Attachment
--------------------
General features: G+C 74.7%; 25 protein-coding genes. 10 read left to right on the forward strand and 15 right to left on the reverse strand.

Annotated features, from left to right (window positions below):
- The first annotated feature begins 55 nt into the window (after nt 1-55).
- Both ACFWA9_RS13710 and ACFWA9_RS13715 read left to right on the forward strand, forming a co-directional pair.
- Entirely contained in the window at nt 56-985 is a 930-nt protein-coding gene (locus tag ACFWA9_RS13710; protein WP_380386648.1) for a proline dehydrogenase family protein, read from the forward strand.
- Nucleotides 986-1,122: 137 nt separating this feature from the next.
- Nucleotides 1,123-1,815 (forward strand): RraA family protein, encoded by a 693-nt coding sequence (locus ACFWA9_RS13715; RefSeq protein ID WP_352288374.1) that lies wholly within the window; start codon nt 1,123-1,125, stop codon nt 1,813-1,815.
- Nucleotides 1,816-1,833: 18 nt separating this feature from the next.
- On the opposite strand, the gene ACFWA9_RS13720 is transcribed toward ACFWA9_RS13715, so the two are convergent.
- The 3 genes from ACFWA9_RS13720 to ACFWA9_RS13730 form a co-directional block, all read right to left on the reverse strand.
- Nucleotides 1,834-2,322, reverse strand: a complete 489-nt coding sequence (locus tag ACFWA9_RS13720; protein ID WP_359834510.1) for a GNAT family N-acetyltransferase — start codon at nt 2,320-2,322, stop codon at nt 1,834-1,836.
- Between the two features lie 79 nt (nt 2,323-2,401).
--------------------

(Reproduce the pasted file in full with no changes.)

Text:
General features: G+C 74.7%; 25 protein-coding genes. 10 read left to right on the forward strand and 15 right to left on the reverse strand.

Annotated features, from left to right (window positions below):
- The first annotated feature begins 55 nt into the window (after nt 1-55).
- Both ACFWA9_RS13710 and ACFWA9_RS13715 read left to right on the forward strand, forming a co-directional pair.
- Entirely contained in the window at nt 56-985 is a 930-nt protein-coding gene (locus tag ACFWA9_RS13710; protein WP_380386648.1) for a proline dehydrogenase family protein, read from the forward strand.
- Nucleotides 986-1,122: 137 nt separating this feature from the next.
- Nucleotides 1,123-1,815 (forward strand): RraA family protein, encoded by a 693-nt coding sequence (locus ACFWA9_RS13715; RefSeq protein ID WP_352288374.1) that lies wholly within the window; start codon nt 1,123-1,125, stop codon nt 1,813-1,815.
- Nucleotides 1,816-1,833: 18 nt separating this feature from the next.
- On the opposite strand, the gene ACFWA9_RS13720 is transcribed toward ACFWA9_RS13715, so the two are convergent.
- The 3 genes from ACFWA9_RS13720 to ACFWA9_RS13730 form a co-directional block, all read right to left on the reverse strand.
- Nucleotides 1,834-2,322, reverse strand: a complete 489-nt coding sequence (locus tag ACFWA9_RS13720; protein ID WP_359834510.1) for a GNAT family N-acetyltransferase — start codon at nt 2,320-2,322, stop codon at nt 1,834-1,836.
- Between the two features lie 79 nt (nt 2,323-2,401).